Mental Health Trends
Sadly physical suicide attempts and hospital admissions for psychiatric care for those we serve have been rising in Summit County.
January through August 2021, we investigated approximately 13 Attempted Suicide MUIs. Sadly, we also had one death occur due to Suicide in 2021. In comparison, we had 24 total Attempted Suicide MUIs in all of 2020.
It’s important to note that Attempted Suicide MUIs however do not capture all the attempts or suicidal comments made by those we serve. In the first half of 2021, Summit County had 20 other MUIs (to include Unanticipated Hospitalizations) that involved suicidal comments or attempts of self-harm. Suicidal ideation is the main cause of all psych admits in Summit County. The major cause and contributing factors to these incidents were mental health diagnoses, elevated state of aggression towards themselves or others, and power struggles with staff or family. It was also common to find that frequent talk of suicide in this group preceded actual attempts.
The US Department of Health & Human Services lists a number of warning signs that someone may be at risk of suicide:
- Talking about wanting to die or to kill oneself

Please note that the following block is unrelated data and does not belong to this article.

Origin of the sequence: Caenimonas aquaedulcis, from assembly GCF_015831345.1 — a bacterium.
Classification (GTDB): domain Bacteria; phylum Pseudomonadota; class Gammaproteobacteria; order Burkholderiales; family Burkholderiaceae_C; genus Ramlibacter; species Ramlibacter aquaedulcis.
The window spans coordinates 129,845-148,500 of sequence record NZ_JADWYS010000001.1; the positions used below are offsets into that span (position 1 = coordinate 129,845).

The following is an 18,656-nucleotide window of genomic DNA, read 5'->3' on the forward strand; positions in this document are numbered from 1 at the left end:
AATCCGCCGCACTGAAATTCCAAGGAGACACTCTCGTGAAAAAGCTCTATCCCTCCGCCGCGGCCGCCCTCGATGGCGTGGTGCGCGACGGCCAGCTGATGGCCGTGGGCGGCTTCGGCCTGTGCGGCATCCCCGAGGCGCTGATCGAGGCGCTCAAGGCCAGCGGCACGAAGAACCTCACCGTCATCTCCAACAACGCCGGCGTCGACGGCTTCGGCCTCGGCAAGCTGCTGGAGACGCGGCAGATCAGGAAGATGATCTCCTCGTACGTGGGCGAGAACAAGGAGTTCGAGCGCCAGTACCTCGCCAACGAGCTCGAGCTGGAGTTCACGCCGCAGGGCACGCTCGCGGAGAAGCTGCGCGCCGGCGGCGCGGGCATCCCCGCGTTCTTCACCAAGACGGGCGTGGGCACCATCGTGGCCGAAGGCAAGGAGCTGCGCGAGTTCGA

- Talking about feelings of hopelessness or having no reason to live
- Talking about being a burden to others or feeling trapped
- Extreme mood swings
- Showing rage or talking about seeking revenge
Summit County Alcohol, Drug Addiction, & Mental Health Board recommends the following suicide prevention strategies:
- Take all talk of suicide seriously! The local suicide crisis number is 330-434-9144 and the national number is 1-800-273-8255
- Talk to the person you are concerned about. Ask them directly if they have been thinking about suicide. If they answer yes, ask them questions about how long they have felt this way; ask them if they have a plan; & ask them if they see any other solutions. Mental health is an emergency. Call 911 if the person sees no other solutions.
- Reassure the person that they can be helped. Talk with them about what hurts so badly. Stay with them until help arrives
- Involve others in helping. This could be friends, clergy, doctors/counselors, or members of the person’s support team
- Counseling services. Reach out to a reputable organization to find out about counseling sessions
Alcohol, Drug Addiction and Mental Health Services Board: Please visit the ADM Board’s website for additional resources.
Summit DD: We can help. Summit DD can also be a resource to help with mental health needs. If you serve someone who is beginning to show signs of mental health struggles, Summit DD’s Support Workforce Analysis Team (SWAT) may be able to help.
SWAT has connections to Summit County mental health providers, behavioral support consultants, and area hospitals to help bring additional local resources to the team. If you are interested in obtaining a SWAT consult for someone you serve, please ask the assigned SSA to make a referral to SWAT on the individual’s behalf. See our online SSA Directory for contact information.
Crisis Hotline: If someone you serve is currently in crisis, please call the local crisis line at 330-434-9144 or the National Suicide Prevention Lifeline at 1-800-273-8255.